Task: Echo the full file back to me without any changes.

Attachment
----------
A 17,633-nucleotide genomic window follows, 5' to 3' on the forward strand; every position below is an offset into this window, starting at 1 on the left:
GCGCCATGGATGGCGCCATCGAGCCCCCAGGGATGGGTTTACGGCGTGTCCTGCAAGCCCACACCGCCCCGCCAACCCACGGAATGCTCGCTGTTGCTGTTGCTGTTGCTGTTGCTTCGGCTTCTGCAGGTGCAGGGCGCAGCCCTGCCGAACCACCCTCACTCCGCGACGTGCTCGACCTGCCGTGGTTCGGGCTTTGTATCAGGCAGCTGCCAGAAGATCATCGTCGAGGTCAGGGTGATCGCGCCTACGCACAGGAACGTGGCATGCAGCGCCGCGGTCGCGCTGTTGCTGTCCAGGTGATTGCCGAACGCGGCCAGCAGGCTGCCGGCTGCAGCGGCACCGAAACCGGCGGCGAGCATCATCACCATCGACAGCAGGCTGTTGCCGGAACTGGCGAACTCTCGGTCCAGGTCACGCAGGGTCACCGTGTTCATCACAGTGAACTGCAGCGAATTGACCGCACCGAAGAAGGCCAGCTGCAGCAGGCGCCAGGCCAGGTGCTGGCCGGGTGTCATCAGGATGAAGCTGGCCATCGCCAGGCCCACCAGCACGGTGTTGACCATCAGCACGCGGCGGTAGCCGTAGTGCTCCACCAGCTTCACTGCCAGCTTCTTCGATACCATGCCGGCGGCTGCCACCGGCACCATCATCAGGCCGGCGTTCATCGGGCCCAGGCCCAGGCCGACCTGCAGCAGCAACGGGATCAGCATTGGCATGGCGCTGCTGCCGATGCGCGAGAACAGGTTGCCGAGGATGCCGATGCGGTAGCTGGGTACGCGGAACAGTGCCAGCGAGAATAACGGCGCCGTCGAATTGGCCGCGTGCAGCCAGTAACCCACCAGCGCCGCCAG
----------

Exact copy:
A 17,633-nucleotide genomic window follows, 5' to 3' on the forward strand; every position below is an offset into this window, starting at 1 on the left:
GCGCCATGGATGGCGCCATCGAGCCCCCAGGGATGGGTTTACGGCGTGTCCTGCAAGCCCACACCGCCCCGCCAACCCACGGAATGCTCGCTGTTGCTGTTGCTGTTGCTGTTGCTTCGGCTTCTGCAGGTGCAGGGCGCAGCCCTGCCGAACCACCCTCACTCCGCGACGTGCTCGACCTGCCGTGGTTCGGGCTTTGTATCAGGCAGCTGCCAGAAGATCATCGTCGAGGTCAGGGTGATCGCGCCTACGCACAGGAACGTGGCATGCAGCGCCGCGGTCGCGCTGTTGCTGTCCAGGTGATTGCCGAACGCGGCCAGCAGGCTGCCGGCTGCAGCGGCACCGAAACCGGCGGCGAGCATCATCACCATCGACAGCAGGCTGTTGCCGGAACTGGCGAACTCTCGGTCCAGGTCACGCAGGGTCACCGTGTTCATCACAGTGAACTGCAGCGAATTGACCGCACCGAAGAAGGCCAGCTGCAGCAGGCGCCAGGCCAGGTGCTGGCCGGGTGTCATCAGGATGAAGCTGGCCATCGCCAGGCCCACCAGCACGGTGTTGACCATCAGCACGCGGCGGTAGCCGTAGTGCTCCACCAGCTTCACTGCCAGCTTCTTCGATACCATGCCGGCGGCTGCCACCGGCACCATCATCAGGCCGGCGTTCATCGGGCCCAGGCCCAGGCCGACCTGCAGCAGCAACGGGATCAGCATTGGCATGGCGCTGCTGCCGATGCGCGAGAACAGGTTGCCGAGGATGCCGATGCGGTAGCTGGGTACGCGGAACAGTGCCAGCGAGAATAACGGCGCCGTCGAATTGGCCGCGTGCAGCCAGTAACCCACCAGCGCCGCCAG